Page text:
“It was bad enough when being in a huge guild was the only way to survive ganks and get phats,” I argued back in 2013, with WildStar and Elder Scrolls Online still on the horizon and Guild Wars 2 and SWTOR in the rear-view mirror, “but now the guild mechanics penalize you for failure to socialize in whatever arbitrarily guild-oriented way the game designers command.” Unguilded and small-guild players are ultimately heavily disadvantaged in “an MMO industry that is obsessed with massive raids and social-media oversharing and a dated, hierarchical, achievement-based vision of what it should mean to be in a guild” — and a community.
Ohnix’s questions home in on all of the problems that modern gamers face in guild-centric rather than community-centric MMOs. Formal, reward-based guild achievements separate the guilded from the unguilded and the big guilds from the little guilds, usually pitting them against each other; in this specific case, they also isolate guilds from each other and divide guilds right down the middle. I think it’s cheap game design in 2015 for new games and old games alike. It might buy a little stickiness in the short-run, but in the long-run, it forces gaming communities to devour themselves and drives away too many good gamers who cannot or do not want to participate in a competitive social scene layered on top of an actual game. And that collateral damage is something modern MMOs simply can no longer afford.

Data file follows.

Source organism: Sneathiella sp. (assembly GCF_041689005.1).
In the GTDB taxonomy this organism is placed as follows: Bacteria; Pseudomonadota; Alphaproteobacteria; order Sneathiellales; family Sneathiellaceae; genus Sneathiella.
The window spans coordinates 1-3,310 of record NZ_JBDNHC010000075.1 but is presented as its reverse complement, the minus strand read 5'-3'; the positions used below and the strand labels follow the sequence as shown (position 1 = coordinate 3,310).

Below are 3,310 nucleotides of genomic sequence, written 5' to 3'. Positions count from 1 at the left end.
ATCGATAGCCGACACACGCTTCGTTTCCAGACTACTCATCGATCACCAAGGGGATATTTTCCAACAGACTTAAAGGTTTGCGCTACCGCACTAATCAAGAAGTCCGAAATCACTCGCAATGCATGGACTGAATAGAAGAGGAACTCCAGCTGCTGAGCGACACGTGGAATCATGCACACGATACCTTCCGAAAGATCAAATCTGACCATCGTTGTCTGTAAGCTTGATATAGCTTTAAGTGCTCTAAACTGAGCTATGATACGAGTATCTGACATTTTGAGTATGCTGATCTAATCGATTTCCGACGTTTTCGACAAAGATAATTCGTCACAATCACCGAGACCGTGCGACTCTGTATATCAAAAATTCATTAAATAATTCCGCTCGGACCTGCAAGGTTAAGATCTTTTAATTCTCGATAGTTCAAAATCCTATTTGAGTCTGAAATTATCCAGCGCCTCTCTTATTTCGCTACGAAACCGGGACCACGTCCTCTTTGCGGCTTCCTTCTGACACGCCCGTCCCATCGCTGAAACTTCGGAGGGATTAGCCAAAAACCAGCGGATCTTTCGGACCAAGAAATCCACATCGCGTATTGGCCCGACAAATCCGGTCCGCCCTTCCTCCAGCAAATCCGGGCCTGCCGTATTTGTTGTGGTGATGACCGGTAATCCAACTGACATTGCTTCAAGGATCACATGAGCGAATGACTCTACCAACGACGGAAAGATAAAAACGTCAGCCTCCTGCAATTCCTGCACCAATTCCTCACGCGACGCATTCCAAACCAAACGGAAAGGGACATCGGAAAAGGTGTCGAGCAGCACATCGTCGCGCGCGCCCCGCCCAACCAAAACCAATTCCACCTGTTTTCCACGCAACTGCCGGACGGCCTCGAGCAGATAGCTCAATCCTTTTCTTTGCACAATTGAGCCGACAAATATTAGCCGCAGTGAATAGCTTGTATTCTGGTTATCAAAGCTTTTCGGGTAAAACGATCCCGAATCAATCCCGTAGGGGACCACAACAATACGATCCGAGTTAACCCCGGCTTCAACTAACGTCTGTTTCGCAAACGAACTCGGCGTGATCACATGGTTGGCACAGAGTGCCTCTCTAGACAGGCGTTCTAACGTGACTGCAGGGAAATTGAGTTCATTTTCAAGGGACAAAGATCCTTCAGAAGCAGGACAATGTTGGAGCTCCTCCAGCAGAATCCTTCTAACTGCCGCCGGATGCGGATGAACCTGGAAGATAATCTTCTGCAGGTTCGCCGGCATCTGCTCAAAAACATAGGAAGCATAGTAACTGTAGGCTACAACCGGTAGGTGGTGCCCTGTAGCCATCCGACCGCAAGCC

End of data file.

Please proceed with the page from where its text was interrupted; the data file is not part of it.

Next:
The only quibble I have with Ohnix’s question is the word “unintentionally.” I know, I know, Hanlon’s razor and all, but take a hard look at the people building modern MMOs: Many of today’s top themepark MMOs were designed by hardcore, uberguild players from the first gen of MMOs, people who genuinely believe games should revolve around hardcore, uberguild players, never mind that casuals pay the same fee (if not more). No, I’m not convinced mechnical gameplay that incentivizes the guilded above all others is unintentional at all. The only unintentional part is that it doesn’t work forever.